Curator of the Washington Co. Free Library's Western Maryland room gets organized for renovated building

June 11, 2011|By KATE S. ALEXANDER |
  • Elizabeth Howe, a reference librarian archivist, unpacks a box of rare books Tuesday at Washington County Free Library temporary downtown location.
By Kevin G. Gilbert/Staff Photographer

As work continues to complete a new and expanded Washington County Free Library building, the curator and archivist of the library's Western Maryland Room are making the most of their time.

"By the way things are going, we will have much of the room's materials archived and catalogued by the time we move again," said John Frye, curator of the popular room.

"I'm very thankful for this time to organize the collection," said Elizabeth Howe, archivist for the room.

Relegated to the back corner of the old Susquehanna Bank building on West Washington Street, the room — or rooms, for the next few months anyway — brims with books and cabinets and archival boxes of "verticals," or unbound documents, that make up the collection. Volumes that could not fit in the small space are in storage.

Moving to the temporary location has given library staff members a chance to prepare the Western Maryland Collection for the move back to Potomac Street into the renovated library when it is completed in 2012.

David Hanlin, library development coordinator, said the physical size of the room will double in the new library.

The collection also will expand, the added space allowing staff to better organize the collection and put select items on display, Hanlin said.

Once it moves again, the room will be renamed the John Clinton Frye room, in honor of its curator, who has worked with the collection for 43 years.

While the library waits to move the collection again, Frye said it continues to grow even at the temporary location. A few weeks ago, a mass of local postcards was donated to the collection, he said.

At more than 10,000 bound volumes and 1,200 unbound verticals, the collection is exponentially larger than when Frye started at the library in 1968, he said.

In the '60s, the room was called the Maryland Room, he said.

As it grew, Frye said the library narrowed its focus to Western Maryland and neighboring counties in Pennsylvania and West Virginia.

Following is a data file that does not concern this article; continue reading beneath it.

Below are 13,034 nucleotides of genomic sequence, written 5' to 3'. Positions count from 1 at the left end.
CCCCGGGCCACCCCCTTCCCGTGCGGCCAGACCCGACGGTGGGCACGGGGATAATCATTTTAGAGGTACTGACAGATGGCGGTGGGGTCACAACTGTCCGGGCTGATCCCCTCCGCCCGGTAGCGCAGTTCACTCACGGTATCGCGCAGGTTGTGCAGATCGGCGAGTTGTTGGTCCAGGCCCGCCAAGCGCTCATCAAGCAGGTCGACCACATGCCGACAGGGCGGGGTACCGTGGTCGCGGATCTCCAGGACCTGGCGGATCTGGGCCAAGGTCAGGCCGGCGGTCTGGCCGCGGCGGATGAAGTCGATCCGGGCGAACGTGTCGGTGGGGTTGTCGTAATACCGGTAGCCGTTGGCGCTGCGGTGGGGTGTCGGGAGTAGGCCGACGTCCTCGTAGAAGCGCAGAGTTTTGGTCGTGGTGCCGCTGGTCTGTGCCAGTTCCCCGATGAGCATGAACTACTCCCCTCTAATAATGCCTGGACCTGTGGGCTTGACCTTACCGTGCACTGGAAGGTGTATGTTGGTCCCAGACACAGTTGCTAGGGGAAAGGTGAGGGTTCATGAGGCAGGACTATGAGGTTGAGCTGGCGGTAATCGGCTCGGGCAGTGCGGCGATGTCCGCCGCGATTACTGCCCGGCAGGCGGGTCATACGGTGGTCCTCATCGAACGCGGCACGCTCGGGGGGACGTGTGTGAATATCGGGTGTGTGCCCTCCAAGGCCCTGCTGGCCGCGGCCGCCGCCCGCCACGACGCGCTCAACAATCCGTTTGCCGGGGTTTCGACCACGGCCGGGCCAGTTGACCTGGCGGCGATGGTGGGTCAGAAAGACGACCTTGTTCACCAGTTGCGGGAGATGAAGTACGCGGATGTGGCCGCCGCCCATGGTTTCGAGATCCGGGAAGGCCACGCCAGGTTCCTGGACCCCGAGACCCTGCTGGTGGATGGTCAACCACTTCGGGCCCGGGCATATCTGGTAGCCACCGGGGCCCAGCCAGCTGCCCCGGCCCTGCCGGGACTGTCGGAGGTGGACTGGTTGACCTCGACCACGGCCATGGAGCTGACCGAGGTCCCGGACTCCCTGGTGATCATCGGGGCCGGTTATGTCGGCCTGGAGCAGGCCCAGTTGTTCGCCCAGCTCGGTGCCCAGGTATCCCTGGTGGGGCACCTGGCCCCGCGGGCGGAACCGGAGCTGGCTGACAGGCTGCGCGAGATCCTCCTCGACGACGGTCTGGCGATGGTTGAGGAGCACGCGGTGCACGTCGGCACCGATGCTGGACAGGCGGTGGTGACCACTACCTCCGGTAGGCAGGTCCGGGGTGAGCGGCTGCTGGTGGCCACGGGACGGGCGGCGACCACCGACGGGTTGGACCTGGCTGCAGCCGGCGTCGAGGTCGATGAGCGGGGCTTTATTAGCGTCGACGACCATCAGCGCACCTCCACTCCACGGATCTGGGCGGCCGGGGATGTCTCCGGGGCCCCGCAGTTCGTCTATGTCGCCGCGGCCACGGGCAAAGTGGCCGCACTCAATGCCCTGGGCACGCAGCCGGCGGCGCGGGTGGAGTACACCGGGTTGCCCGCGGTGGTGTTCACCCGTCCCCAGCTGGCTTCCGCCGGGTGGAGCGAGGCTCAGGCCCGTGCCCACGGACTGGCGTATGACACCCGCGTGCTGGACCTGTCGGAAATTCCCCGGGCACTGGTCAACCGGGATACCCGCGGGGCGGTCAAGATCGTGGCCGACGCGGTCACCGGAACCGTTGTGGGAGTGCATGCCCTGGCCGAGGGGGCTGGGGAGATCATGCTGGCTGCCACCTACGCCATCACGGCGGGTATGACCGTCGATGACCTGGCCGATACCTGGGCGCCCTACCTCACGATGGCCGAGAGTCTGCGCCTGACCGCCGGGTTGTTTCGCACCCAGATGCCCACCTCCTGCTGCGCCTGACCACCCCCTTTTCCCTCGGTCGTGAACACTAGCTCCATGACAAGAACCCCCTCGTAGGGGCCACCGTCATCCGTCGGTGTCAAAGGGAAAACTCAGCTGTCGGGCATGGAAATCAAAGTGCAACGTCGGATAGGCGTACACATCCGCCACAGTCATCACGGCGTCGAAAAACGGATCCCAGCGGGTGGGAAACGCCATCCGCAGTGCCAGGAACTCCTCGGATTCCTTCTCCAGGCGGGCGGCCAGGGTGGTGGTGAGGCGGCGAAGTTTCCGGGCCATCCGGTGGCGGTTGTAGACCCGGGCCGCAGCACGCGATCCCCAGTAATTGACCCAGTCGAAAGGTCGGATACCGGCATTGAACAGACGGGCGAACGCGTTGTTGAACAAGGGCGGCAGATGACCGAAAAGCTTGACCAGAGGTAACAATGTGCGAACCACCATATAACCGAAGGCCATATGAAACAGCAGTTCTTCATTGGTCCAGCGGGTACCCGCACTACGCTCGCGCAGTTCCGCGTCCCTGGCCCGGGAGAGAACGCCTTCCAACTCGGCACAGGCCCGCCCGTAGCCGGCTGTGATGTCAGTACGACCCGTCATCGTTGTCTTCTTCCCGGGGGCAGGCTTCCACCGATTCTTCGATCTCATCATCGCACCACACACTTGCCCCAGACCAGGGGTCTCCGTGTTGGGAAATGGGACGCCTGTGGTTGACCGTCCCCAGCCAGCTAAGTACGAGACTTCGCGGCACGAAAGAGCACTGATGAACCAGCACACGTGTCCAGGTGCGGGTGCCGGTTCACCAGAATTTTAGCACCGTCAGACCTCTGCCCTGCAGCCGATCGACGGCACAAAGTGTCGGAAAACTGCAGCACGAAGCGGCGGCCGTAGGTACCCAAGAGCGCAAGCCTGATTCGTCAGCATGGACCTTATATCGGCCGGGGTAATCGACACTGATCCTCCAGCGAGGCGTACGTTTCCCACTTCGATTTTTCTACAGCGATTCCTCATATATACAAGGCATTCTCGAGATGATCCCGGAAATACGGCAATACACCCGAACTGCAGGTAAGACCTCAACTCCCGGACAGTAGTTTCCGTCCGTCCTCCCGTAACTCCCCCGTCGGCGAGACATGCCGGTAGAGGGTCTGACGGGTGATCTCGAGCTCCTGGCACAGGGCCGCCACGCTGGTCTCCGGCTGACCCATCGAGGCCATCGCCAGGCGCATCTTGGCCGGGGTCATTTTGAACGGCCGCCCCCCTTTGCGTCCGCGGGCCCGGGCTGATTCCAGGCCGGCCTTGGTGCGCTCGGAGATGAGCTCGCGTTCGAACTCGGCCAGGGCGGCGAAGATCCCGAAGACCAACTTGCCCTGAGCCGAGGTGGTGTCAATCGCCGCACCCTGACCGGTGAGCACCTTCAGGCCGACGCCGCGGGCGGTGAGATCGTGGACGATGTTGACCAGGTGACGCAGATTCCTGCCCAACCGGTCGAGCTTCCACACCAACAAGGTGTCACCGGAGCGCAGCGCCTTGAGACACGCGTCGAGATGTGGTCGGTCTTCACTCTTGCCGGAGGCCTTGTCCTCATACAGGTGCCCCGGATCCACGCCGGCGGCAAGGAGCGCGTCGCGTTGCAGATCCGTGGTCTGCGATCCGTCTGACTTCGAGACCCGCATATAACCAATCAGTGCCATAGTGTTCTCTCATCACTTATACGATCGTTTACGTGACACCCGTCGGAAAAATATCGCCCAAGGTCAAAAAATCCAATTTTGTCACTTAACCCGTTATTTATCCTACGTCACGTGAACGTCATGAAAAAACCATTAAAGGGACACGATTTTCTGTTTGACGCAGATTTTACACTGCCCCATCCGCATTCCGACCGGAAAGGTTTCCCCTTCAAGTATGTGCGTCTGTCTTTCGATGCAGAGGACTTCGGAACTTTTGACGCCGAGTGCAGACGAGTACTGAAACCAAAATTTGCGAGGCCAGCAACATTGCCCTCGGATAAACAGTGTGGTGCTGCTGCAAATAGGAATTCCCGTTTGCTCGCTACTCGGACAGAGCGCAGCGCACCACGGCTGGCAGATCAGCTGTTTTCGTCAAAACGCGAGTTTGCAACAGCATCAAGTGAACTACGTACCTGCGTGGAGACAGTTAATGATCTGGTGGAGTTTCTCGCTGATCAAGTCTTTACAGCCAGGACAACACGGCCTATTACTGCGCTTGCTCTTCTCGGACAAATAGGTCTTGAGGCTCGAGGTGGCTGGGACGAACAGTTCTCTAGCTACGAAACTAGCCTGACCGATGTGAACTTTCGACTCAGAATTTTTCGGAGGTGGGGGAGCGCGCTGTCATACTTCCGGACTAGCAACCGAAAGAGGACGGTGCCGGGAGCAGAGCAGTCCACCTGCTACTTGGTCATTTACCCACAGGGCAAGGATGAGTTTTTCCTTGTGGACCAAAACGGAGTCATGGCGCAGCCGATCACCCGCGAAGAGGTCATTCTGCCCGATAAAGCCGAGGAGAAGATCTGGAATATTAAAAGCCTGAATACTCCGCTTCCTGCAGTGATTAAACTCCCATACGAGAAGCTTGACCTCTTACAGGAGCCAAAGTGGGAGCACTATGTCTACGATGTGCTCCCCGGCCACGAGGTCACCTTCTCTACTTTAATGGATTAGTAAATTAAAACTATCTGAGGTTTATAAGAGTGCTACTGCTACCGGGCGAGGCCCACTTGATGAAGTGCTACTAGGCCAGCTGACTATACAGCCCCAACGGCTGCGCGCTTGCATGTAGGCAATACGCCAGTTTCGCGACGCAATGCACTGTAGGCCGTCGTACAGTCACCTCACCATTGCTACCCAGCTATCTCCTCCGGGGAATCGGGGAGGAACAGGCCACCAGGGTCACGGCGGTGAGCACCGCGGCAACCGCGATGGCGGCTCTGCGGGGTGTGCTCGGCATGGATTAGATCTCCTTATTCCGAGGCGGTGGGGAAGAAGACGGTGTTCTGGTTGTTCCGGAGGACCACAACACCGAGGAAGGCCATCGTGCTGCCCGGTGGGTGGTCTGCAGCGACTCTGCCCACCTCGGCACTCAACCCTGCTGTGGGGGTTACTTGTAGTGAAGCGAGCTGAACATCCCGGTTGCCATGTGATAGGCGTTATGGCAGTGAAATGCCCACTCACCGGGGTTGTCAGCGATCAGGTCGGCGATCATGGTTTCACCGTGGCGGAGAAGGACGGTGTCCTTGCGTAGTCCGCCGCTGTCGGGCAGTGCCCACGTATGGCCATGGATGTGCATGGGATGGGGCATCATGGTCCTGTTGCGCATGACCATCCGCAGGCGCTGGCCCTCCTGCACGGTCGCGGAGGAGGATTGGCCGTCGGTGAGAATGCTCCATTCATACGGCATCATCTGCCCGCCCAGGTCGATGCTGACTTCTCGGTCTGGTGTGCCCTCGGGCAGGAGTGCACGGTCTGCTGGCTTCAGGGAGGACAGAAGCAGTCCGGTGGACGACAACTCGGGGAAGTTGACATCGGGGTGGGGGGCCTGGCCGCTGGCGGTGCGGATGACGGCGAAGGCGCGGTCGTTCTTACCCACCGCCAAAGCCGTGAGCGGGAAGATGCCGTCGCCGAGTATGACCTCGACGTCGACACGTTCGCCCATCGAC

Today, it is the premier collection of local history, especially history of the Chesapeake and Ohio Canal in Washington County, with about one-third of it containing genealogical data.

But not just any historical item donated to the library is added to the collection, Frye said.

"There are criteria," he said.

A book or document must have been written about the area, printed in the area or written by an author who lives in the area, he said.

Materials donated to the collection also must be some form of a document, he said. Other historical items can be donated to the Washington County Historical Society, and art can be donated to the Washington County Museum of Fine Arts.

Treasuries of local history, such as the Western Maryland Collection, are popping up in small communities across the country as interest in the past grows, Frye said.

Although Frye does not know what is spurring that interest, he said he is aware that is on the rise through his work in the room.

Even as other communities begin to preserve their histories, Howe said people still remark on the quality and quantity of the collection in the Western Maryland Room.

Whether they are there to look through the collection's vast genealogical data, old newspapers, books by local authors or to research a doctoral dissertation, she said people frequently comment that the collection exceeded their expectations.

It is not surprising that researchers from all over the world use the collection, Howe said.

"You never know what might be used," Frye said. "When I started in the room in 1968, I never, ever, in my wildest dreams, could have imagined that someone in Japan or Australia would be able to use our collection."

Now that portions of the collection are online at the Western Maryland Regional Library's historical website,, it is accessible across the globe.

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